Now, I've read a lot about the shuttles development over the years and never heard of anything like this. Either A) There was one lone idiot that came up with the idea and he was quickly shouted down, or B) This story is bullshit. Either way, I gotta ask, source?
It wasn't mentioned in the detailed book on the development of the Space Shuttle that I have, either, but was related by one of the project managers or Shuttle program directors in this:
That's MIT's graduate level course in aeronautical systems engineering from the year they devoted the entire course to the Space Shuttle. The video lectures are free online!
For a geek, it was more fun than watching sci-fi shows, and I highly recommend it. There's lots of personal anecdotes, as each week features a guest lecturer who led part of the design teams (structures, aerodynamics, propulsion, navigation, etc) about how they designed it, and what they did wrong, and what they'd do differently.
The "move the engines over" idea was indeed just brought up in an early brainstorming session and never got to the level of a paper sketch. How would you even sketch that without wadding up the paper and throwing it in the wastebasket?
Anyway, lots of speakers and stories, and lots of design insights. I can't recommend it highly enough. The audio levels at the start of the first lecture are a bit low, but that gets fixed pretty quickly, and the student's projects were to pick a system on the Shuttle and design a better alternative, or make a significant improvement.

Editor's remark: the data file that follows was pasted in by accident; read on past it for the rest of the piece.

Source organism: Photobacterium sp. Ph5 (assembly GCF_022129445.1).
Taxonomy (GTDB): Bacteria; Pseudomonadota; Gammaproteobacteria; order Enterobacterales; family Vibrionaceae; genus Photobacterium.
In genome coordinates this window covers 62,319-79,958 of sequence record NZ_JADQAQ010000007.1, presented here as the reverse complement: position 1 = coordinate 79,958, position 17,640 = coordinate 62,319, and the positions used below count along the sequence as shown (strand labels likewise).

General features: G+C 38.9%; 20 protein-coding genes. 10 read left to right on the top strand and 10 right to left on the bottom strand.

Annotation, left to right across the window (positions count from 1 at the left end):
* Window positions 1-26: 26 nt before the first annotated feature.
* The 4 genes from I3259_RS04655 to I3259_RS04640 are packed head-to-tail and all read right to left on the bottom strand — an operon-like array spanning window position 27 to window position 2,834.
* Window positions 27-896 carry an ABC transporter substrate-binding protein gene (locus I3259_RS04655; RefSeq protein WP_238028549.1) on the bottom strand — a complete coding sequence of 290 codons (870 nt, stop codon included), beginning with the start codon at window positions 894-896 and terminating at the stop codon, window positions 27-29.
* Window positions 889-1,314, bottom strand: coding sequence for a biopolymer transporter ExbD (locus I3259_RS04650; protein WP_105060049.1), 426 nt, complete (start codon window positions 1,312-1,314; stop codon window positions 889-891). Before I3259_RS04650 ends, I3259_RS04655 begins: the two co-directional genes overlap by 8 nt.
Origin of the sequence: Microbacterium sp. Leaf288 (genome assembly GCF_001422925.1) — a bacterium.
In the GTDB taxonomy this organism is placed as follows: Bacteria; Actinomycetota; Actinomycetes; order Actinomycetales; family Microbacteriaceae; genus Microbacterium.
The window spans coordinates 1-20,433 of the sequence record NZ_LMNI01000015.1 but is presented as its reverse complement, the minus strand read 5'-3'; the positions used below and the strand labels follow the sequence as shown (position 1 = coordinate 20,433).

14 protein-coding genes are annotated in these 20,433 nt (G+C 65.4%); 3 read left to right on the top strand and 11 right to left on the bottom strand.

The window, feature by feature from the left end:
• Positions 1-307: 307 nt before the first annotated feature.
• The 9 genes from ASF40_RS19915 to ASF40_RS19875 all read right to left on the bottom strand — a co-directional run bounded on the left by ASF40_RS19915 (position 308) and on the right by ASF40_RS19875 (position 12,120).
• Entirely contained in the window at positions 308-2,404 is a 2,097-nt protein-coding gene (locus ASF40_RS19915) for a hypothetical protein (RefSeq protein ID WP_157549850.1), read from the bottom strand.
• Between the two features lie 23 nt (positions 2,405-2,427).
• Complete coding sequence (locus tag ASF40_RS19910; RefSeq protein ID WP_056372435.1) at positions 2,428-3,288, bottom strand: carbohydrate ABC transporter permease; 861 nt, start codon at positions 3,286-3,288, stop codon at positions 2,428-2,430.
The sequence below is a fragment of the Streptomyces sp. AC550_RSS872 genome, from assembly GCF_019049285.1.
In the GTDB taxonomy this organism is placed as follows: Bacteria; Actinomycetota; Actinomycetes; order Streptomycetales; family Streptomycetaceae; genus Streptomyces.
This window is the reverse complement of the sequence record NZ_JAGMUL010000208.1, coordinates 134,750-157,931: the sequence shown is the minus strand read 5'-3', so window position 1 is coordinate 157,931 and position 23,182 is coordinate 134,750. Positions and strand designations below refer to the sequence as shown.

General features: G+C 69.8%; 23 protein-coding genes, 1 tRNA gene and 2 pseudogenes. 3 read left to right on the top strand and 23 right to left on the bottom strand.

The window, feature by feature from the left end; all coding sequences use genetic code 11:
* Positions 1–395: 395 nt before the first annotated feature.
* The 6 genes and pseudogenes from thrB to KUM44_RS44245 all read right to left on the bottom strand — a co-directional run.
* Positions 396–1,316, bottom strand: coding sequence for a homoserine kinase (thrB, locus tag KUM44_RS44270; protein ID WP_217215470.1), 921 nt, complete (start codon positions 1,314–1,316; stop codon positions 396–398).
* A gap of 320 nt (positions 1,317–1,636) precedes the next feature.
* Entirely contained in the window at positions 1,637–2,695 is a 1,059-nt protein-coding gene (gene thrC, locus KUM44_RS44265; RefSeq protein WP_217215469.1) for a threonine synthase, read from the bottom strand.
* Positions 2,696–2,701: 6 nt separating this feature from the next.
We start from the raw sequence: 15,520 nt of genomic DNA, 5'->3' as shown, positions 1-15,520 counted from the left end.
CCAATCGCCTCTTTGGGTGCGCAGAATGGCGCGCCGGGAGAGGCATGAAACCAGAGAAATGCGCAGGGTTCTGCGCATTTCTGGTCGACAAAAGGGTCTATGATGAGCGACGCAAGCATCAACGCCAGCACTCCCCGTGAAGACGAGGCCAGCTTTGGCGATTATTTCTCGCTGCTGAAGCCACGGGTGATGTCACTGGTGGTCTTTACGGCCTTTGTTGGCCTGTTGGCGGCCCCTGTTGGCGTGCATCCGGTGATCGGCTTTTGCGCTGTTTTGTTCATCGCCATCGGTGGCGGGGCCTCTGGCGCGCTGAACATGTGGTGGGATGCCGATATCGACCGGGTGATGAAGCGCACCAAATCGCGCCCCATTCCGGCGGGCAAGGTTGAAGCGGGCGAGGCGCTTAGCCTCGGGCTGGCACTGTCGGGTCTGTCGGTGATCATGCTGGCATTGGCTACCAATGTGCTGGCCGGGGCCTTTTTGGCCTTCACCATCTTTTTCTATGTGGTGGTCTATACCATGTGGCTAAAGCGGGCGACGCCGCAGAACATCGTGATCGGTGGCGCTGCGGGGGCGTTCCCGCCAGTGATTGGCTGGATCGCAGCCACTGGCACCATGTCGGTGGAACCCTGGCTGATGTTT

Among the other tidbits I learned:
Aluminum versus titanium for the structure was a complete toss up. The weight comes out the same (titanium weighs more but uses thinner tiles). So the program director said he flew out to talk to Kelly Johnson at Lockheed, who'd designed the SR-71 out of titanium. Kelly told him "Do not use titanium if you can possibly avoid it. It's a machining nightmare." So the shuttle is aluminum.
The engine hydraulics and flight control surfaces, if redone, should be driven electrically from added fuel-cells instead of with the APU's, which is vastly simpler and more reliable.
The main landing gear should've used four-wheel bogies instead of two-wheel, but the realization came too late because they'd have had to redesign the wing's landing-gear bays, and redesigns cost a lot of time and money (especially when they were done by guys sitting at drafting tables).
And of course it discuses the whole Air Force cross-range fiasco, along with how they botched the operation cost-estimates and flight-rate so badly.